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19 March 2019 | Story Thabo Kessah | Photo Thabo Kessah
Thokozile Thulo
Thokozile Thulo says the UFS has changed its focus in supporting students with disabilities.

The Centre for Universal Access and Disability Support (CUADS) has recently opened a permanent office on the Qwaqwa Campus The centre aims to ensure that the University of the Free State increasingly becomes a universally accessible higher-education institution which embraces students with various disabilities.

Thokozile Thulo, CUADS Assistant Officer at Qwaqwa said: “Our focus has changed from ‘special’ accommodation for individuals to the creation of a learning environment that is welcoming and empowering to all students. Integrated learning and education methodologies and processes are being researched and developed to create more awareness among lecturing staff. This incorporates universal design, faculty instruction and curricula.” 

The CUADS office assists students to gain access to study courses, learning materials, various buildings and residences, computer facilities and specialised exams and tests. For visually-impaired students, study material and textbooks in Braille, audio, e-text or enlarged format are provided. 

The office also supports students with various psychosocial and chronic conditions such as epilepsy and panic disorder, as well as learning difficulties such as dyslexia and hyperactivity. “In addition, we support students with special arrangements such as extra time for tests and exams,” said Thokozile.



News Archive

Odeion: The Fortepiano in the late 18 th century - A lecture recital by John Reid Coulter, Monday, 27 October 2008
2008-10-01

The Fortepiano in the late 18 th century - A lecture recital by John Reid Coulter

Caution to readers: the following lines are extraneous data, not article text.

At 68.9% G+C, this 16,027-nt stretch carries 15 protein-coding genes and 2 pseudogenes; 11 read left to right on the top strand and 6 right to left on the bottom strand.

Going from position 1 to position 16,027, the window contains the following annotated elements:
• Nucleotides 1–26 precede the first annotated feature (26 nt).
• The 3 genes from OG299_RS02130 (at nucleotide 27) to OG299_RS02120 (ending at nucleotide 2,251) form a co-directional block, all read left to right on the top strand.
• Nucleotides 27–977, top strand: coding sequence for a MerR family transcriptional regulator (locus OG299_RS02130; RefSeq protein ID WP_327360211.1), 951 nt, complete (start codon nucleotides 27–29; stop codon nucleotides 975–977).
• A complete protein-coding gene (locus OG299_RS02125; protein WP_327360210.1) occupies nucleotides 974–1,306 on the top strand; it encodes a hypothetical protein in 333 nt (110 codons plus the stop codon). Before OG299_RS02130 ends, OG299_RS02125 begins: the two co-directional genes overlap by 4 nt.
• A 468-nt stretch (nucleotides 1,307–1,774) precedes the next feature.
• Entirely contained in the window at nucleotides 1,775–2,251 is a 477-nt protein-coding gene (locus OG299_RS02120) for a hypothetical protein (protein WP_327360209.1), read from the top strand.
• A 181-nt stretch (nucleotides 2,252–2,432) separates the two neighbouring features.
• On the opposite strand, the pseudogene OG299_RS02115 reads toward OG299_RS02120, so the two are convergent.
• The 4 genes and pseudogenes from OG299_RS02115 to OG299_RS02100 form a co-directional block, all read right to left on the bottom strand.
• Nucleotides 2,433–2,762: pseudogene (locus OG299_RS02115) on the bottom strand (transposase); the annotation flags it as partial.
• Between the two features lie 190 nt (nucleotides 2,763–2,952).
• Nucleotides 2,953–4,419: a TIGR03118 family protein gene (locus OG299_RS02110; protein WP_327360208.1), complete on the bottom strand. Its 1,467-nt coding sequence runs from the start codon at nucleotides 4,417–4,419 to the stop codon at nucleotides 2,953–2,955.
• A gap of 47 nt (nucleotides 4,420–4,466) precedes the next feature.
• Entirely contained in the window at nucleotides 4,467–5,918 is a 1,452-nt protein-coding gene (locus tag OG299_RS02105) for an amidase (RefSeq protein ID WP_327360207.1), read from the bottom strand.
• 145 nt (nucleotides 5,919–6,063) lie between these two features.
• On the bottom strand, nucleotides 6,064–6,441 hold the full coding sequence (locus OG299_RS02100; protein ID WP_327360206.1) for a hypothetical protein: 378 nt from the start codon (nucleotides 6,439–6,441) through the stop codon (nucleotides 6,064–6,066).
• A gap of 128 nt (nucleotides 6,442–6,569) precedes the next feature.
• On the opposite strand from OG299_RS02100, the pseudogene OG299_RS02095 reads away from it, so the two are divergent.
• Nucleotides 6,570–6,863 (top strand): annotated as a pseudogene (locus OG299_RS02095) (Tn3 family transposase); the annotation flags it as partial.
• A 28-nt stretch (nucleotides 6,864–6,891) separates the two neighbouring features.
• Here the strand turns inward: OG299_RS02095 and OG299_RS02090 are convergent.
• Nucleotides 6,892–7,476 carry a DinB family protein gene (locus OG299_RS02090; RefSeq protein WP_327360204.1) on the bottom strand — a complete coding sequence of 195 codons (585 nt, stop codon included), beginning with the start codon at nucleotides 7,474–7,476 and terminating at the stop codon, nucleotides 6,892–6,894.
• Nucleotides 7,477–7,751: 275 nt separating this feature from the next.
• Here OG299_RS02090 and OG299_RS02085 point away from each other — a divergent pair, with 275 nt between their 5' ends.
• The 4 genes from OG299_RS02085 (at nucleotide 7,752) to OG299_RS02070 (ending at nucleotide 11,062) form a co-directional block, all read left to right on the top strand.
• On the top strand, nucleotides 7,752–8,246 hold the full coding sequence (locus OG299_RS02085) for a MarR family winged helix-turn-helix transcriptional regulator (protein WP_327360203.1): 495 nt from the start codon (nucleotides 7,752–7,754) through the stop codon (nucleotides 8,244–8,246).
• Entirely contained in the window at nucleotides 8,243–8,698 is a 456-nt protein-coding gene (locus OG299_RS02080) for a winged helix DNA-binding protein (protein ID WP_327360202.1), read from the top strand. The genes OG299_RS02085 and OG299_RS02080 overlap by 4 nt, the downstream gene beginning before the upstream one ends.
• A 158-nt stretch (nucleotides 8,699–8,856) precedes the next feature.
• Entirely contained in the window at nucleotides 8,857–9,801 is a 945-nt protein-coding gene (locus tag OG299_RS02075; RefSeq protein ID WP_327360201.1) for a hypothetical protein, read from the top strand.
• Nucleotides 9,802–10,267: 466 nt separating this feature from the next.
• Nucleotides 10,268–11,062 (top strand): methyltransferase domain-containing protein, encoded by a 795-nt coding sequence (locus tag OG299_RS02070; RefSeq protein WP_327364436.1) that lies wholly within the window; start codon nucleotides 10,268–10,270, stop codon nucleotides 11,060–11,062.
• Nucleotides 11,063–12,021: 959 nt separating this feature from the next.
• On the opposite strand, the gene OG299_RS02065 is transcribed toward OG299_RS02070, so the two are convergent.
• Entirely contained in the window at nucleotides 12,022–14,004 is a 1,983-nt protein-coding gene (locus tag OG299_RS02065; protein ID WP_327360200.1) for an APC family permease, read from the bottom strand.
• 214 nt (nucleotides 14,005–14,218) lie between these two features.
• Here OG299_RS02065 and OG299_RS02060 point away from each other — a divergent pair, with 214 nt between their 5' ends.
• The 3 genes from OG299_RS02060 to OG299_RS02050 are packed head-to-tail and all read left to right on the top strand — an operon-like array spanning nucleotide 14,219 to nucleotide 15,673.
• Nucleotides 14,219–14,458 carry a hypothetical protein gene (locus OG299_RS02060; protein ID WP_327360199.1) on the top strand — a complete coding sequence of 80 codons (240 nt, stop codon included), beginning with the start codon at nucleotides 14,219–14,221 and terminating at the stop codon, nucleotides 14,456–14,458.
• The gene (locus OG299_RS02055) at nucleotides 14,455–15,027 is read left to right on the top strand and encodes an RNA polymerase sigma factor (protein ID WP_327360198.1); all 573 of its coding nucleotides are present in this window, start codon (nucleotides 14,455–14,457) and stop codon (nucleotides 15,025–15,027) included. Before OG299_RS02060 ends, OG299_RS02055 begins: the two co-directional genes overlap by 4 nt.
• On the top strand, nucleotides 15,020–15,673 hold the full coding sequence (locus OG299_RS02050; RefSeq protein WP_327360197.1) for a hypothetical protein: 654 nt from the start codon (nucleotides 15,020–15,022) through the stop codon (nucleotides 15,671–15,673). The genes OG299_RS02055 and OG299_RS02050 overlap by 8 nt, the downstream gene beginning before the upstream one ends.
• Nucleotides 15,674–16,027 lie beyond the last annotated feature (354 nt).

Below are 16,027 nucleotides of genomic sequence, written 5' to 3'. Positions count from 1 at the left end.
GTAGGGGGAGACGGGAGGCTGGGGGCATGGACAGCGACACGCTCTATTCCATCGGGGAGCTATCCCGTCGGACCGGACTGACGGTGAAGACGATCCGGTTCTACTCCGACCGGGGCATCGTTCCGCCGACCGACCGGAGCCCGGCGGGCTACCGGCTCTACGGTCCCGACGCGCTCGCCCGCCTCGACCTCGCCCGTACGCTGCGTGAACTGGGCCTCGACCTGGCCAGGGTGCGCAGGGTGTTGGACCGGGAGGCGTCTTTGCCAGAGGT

Monday, 27 October 2008
Odeion
19:30


with
Deirdré Blignaut ~ soprano
Carmi Nel ~ violin
Piet van Rooyen ~ violoncello
Nicol Viljoen ~ fortepiano

including songs & solos by
W.A. Mozart, F.J. Haydn, C.P.E. Bach
& four Scottish & Irish folk song arrangements
by L. van Beethoven

John Reid Coulter is one South Africa’s leading exponents of historical performance practice. He completed his studies in harpsichord with Jacques Ogg at the Royal Conservatory in The Hague. He has taught at the universities of Potchefstroom, Witwatersrand and Pretoria. John has an avid interest in the building of early keyboard instruments and has built a number of harpsichords and a fortepiano. He has performed as soloist and continuo player in The Netherlands, Norway and Germany. His baroque ensemble ‘Banda di Giovanni’ has premiered a number of works in South Africa, the most recent being the cantata ‘Apollo e Dafne’ by G.F. Handel in 2004 and the Serenata à tre ‘Mio cor, povero cor’ by Antonio Vivaldi in May 2007. John is also well known as an adjudicator at music festivals and as a composer has won numerous awards.

Deirdré Blignaut obtained a BA (Languages) degree from the University of the North West in 1988. She graduated cum laude and was awarded Best Student, Faculty of Arts. She began her career as translator at Transnet and later joined the Department of Arts and Culture as terminologist. In 1995 music become her full-time career and field of study. She studied singing with Prof Werner Nel until 2000 and repertoire with the late Anna Bender currently she studies with Eugenie Chopin. In 2002 she obtained a Performer’s Licentiate cum laude and was invited to participate in the Unisa International Bursary Competition. Deirdre is currently she is working towards a MMus (Performing Arts) through the University of Pretoria. She teaches voice at Pro Arte Alphen Park, lectures Methodology of Singing at the University of Pretoria and was recently appointed voice lecturer at the School of Music, North West University.

The fortepiano used in the concert was built by John Reid Coulter in 1986 and is a copy of a Stein fortepiano ca. 1780.

Admission: Free

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